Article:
The Green sunfish (Lepomis cyanellus) is a small freshwater sunfish, a type of bream, native to the central United States and found in waterways across Alabama.
The native range of the green sunfish extends from the Apalachicola watershed on the east to the Rio Grande in the west, and as far north as the Great Lakes. They are rapid colonizers of intermittent streams and have also been spread intentionally as well as accidentally along with larger sportfish. They are sometimes disliked by anglers because their aggressive behavior gives them a competitive edge over the larger, more popular bluegill and spotted redfish. Green sunfish have been established in Europe, Asia, South American and Africa as introduced exotics, and are considered an invasive species in the western U.S. and eastern Florida.
The green sunfish is generally blue green on its back and sides with metallic pale bluish streaks near its head and along the lateral line and dusky vertical bars which are most pronounced in females. The scales show varying amounts of yellow or yellow-orange on the ventral sides and the edges of its fins, especially during spawning season. The fish displays prominent dark spots near the bases of the dorsal fin, anal fins, and ear plates. It has a large mouth and short pectoral fins, and a compact homocercal tail.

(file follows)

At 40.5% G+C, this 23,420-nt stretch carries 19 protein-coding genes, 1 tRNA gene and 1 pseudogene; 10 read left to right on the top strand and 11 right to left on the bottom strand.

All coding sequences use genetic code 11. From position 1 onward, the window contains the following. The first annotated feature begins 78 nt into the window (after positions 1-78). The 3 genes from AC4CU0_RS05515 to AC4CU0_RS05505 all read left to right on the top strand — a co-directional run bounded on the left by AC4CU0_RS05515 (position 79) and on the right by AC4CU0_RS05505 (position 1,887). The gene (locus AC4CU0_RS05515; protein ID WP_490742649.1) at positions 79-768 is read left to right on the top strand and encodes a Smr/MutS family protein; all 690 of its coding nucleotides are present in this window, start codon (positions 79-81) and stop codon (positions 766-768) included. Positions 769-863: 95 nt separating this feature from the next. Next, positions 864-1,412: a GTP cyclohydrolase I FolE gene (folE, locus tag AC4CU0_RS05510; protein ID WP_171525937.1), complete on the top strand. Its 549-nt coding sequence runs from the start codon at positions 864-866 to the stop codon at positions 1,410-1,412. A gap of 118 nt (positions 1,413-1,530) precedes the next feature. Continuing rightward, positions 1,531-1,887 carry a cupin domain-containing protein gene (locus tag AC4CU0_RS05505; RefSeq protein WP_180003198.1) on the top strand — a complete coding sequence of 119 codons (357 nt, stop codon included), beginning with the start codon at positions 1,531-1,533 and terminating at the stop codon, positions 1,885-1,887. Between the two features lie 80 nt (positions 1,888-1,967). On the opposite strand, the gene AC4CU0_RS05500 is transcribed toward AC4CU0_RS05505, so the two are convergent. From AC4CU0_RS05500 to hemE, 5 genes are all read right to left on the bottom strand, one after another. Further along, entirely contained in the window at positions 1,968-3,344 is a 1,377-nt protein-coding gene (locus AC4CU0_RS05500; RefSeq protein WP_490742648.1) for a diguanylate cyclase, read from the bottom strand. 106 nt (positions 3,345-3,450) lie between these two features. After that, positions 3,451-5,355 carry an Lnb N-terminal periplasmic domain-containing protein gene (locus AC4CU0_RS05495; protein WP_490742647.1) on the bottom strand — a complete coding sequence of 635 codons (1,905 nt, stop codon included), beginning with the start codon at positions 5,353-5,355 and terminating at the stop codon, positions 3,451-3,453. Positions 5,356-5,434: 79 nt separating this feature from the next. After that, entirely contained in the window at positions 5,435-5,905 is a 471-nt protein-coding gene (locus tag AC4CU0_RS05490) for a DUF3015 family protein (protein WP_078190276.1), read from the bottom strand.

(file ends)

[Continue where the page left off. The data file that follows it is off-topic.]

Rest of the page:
Adult green sunfish reach an average length of 5 to 6 inches and rarely exceed 10-12 ounces. The Alabama record of 24 ounces was caught in a private pond in Walker County in 2005, just months after another specimen from the same pond broke a 20-year record at 20 ounces. That previous record-holder, caught in Bayview Lake in 1985, weighed in at 15 ounces. The world record green sunfish was 33.8 ounces.
Green sunfish thrive in sluggish waters, lakes and ponds with gravel, sand, or rock bottoms and abundant vegetation. They tolerate poor water conditions and feed mainly on insects, larvae, snails, crayfish and small fish and invertebrates.They are preyed on by largemout bass and various species of catfish.
Green sunfish spawn in summer, with males preparing and defending shallow nests on the bed and attracting females by grunting. After the female deposits eggs in the nest, the male continues to patrol until they fry swim off to feed. The process can be repeated every 8-10 days during a single season. Sunfish spawn in proximity to other species, sometimes creating hybrid offspring.
The species was first scientifically described in 1819 by Constantine Samuel Rafinesque-Schmaltz.
- "Green sunfish", Alabama Department of Conservation and Wildlife - accessed March 25, 2016